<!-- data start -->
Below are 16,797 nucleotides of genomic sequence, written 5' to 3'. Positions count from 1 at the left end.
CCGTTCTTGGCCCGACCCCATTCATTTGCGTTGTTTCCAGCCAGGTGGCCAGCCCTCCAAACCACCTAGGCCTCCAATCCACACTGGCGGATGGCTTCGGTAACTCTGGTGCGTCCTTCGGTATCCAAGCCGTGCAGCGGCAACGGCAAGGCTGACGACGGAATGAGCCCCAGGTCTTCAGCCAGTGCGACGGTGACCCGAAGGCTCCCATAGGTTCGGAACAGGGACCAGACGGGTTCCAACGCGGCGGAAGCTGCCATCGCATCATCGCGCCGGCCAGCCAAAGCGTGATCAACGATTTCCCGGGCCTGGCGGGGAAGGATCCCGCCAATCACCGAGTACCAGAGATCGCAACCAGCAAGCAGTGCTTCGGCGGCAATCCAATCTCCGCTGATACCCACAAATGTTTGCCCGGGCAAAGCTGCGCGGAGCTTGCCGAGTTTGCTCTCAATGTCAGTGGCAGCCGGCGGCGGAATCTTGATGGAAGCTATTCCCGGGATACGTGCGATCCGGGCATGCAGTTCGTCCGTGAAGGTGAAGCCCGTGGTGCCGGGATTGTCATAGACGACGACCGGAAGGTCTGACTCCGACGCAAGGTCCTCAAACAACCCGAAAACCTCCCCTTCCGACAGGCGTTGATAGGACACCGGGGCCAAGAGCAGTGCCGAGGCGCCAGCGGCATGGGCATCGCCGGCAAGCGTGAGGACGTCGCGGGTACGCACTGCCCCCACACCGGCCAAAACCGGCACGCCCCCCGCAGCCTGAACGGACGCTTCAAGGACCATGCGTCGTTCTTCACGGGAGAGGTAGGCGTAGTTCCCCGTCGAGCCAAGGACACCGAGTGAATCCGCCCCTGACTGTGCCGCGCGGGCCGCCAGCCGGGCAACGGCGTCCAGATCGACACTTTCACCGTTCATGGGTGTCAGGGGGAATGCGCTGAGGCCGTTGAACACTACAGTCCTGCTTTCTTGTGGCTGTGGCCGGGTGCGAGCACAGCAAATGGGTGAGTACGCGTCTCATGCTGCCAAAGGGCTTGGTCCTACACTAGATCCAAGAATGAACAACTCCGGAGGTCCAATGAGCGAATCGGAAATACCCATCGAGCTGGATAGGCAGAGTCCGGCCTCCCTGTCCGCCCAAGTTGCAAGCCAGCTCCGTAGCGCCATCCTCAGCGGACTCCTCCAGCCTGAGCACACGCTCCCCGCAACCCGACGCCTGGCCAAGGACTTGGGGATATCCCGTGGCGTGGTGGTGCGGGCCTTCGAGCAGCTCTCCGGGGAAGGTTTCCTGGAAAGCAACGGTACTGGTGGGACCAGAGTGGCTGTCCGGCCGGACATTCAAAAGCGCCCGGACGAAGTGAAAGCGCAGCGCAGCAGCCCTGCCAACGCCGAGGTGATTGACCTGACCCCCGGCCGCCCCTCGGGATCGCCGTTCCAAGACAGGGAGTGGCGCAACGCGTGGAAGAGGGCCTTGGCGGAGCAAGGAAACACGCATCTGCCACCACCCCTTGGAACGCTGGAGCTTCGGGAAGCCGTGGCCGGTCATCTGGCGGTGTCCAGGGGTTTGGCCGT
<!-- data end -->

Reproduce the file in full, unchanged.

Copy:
Below are 16,797 nucleotides of genomic sequence, written 5' to 3'. Positions count from 1 at the left end.
CCGTTCTTGGCCCGACCCCATTCATTTGCGTTGTTTCCAGCCAGGTGGCCAGCCCTCCAAACCACCTAGGCCTCCAATCCACACTGGCGGATGGCTTCGGTAACTCTGGTGCGTCCTTCGGTATCCAAGCCGTGCAGCGGCAACGGCAAGGCTGACGACGGAATGAGCCCCAGGTCTTCAGCCAGTGCGACGGTGACCCGAAGGCTCCCATAGGTTCGGAACAGGGACCAGACGGGTTCCAACGCGGCGGAAGCTGCCATCGCATCATCGCGCCGGCCAGCCAAAGCGTGATCAACGATTTCCCGGGCCTGGCGGGGAAGGATCCCGCCAATCACCGAGTACCAGAGATCGCAACCAGCAAGCAGTGCTTCGGCGGCAATCCAATCTCCGCTGATACCCACAAATGTTTGCCCGGGCAAAGCTGCGCGGAGCTTGCCGAGTTTGCTCTCAATGTCAGTGGCAGCCGGCGGCGGAATCTTGATGGAAGCTATTCCCGGGATACGTGCGATCCGGGCATGCAGTTCGTCCGTGAAGGTGAAGCCCGTGGTGCCGGGATTGTCATAGACGACGACCGGAAGGTCTGACTCCGACGCAAGGTCCTCAAACAACCCGAAAACCTCCCCTTCCGACAGGCGTTGATAGGACACCGGGGCCAAGAGCAGTGCCGAGGCGCCAGCGGCATGGGCATCGCCGGCAAGCGTGAGGACGTCGCGGGTACGCACTGCCCCCACACCGGCCAAAACCGGCACGCCCCCCGCAGCCTGAACGGACGCTTCAAGGACCATGCGTCGTTCTTCACGGGAGAGGTAGGCGTAGTTCCCCGTCGAGCCAAGGACACCGAGTGAATCCGCCCCTGACTGTGCCGCGCGGGCCGCCAGCCGGGCAACGGCGTCCAGATCGACACTTTCACCGTTCATGGGTGTCAGGGGGAATGCGCTGAGGCCGTTGAACACTACAGTCCTGCTTTCTTGTGGCTGTGGCCGGGTGCGAGCACAGCAAATGGGTGAGTACGCGTCTCATGCTGCCAAAGGGCTTGGTCCTACACTAGATCCAAGAATGAACAACTCCGGAGGTCCAATGAGCGAATCGGAAATACCCATCGAGCTGGATAGGCAGAGTCCGGCCTCCCTGTCCGCCCAAGTTGCAAGCCAGCTCCGTAGCGCCATCCTCAGCGGACTCCTCCAGCCTGAGCACACGCTCCCCGCAACCCGACGCCTGGCCAAGGACTTGGGGATATCCCGTGGCGTGGTGGTGCGGGCCTTCGAGCAGCTCTCCGGGGAAGGTTTCCTGGAAAGCAACGGTACTGGTGGGACCAGAGTGGCTGTCCGGCCGGACATTCAAAAGCGCCCGGACGAAGTGAAAGCGCAGCGCAGCAGCCCTGCCAACGCCGAGGTGATTGACCTGACCCCCGGCCGCCCCTCGGGATCGCCGTTCCAAGACAGGGAGTGGCGCAACGCGTGGAAGAGGGCCTTGGCGGAGCAAGGAAACACGCATCTGCCACCACCCCTTGGAACGCTGGAGCTTCGGGAAGCCGTGGCCGGTCATCTGGCGGTGTCCAGGGGTTTGGCCGT